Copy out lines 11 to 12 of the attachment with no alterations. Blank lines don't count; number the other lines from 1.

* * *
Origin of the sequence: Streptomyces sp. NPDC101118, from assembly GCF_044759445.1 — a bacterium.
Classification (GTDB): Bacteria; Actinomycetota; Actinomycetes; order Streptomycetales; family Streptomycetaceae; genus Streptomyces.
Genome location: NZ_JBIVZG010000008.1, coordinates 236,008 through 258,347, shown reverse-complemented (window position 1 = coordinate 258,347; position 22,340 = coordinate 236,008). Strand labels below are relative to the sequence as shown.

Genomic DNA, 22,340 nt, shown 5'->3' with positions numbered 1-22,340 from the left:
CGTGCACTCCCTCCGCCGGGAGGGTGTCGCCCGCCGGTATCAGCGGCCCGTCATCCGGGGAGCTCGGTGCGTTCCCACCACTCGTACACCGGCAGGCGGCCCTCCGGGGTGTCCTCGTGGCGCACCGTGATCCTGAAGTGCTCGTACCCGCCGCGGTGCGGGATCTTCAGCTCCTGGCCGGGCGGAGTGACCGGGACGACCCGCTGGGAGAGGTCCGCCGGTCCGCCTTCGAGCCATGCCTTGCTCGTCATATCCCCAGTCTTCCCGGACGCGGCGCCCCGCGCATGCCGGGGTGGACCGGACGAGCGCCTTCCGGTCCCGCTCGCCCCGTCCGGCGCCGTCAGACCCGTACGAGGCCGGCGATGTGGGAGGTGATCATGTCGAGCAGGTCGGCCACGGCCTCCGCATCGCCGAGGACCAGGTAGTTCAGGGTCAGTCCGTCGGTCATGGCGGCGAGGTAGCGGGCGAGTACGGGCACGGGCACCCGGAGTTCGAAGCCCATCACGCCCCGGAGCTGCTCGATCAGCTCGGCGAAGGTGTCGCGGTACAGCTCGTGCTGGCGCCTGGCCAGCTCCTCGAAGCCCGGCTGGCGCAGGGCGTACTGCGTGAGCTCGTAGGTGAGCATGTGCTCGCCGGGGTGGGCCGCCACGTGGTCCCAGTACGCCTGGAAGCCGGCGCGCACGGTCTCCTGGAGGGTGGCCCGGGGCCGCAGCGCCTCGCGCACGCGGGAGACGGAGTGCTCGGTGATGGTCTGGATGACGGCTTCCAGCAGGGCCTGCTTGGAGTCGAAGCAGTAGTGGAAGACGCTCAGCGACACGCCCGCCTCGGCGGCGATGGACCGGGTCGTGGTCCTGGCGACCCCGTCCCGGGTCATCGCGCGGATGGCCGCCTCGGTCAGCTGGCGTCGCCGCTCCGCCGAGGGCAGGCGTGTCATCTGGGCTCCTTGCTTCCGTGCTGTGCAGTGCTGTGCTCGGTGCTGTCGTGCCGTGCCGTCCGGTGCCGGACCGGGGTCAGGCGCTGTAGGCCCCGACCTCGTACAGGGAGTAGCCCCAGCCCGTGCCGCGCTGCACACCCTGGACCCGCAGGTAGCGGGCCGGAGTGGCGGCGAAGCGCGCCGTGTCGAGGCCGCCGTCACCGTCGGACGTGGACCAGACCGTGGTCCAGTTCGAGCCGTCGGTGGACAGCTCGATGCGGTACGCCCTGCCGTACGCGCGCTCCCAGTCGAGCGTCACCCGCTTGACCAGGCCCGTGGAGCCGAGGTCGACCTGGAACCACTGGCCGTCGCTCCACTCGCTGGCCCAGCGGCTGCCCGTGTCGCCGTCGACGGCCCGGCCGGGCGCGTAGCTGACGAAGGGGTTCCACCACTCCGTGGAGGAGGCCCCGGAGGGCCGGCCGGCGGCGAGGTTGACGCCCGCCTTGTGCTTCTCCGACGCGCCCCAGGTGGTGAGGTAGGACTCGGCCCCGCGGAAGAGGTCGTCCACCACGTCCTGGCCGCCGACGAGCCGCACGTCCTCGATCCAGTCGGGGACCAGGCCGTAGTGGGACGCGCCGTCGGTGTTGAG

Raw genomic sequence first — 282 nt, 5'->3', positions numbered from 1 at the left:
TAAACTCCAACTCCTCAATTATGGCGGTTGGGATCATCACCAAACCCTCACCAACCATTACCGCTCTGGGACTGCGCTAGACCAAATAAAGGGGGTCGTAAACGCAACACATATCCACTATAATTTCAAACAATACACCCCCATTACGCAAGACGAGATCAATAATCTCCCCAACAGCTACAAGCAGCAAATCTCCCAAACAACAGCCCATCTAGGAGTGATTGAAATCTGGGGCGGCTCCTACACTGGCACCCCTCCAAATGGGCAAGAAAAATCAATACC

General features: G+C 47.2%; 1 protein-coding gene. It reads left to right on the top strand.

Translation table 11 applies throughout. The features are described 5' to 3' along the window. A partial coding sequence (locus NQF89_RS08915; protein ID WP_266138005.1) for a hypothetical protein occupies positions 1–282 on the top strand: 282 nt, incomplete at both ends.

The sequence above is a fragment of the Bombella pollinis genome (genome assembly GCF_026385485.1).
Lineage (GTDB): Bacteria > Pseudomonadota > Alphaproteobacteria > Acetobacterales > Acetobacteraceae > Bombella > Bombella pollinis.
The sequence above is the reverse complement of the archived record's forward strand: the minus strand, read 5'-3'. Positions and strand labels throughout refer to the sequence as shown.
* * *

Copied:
Lineage (GTDB): Bacteria > Pseudomonadota > Alphaproteobacteria > Acetobacterales > Acetobacteraceae > Bombella > Bombella pollinis.
The sequence above is the reverse complement of the archived record's forward strand: the minus strand, read 5'-3'. Positions and strand labels throughout refer to the sequence as shown.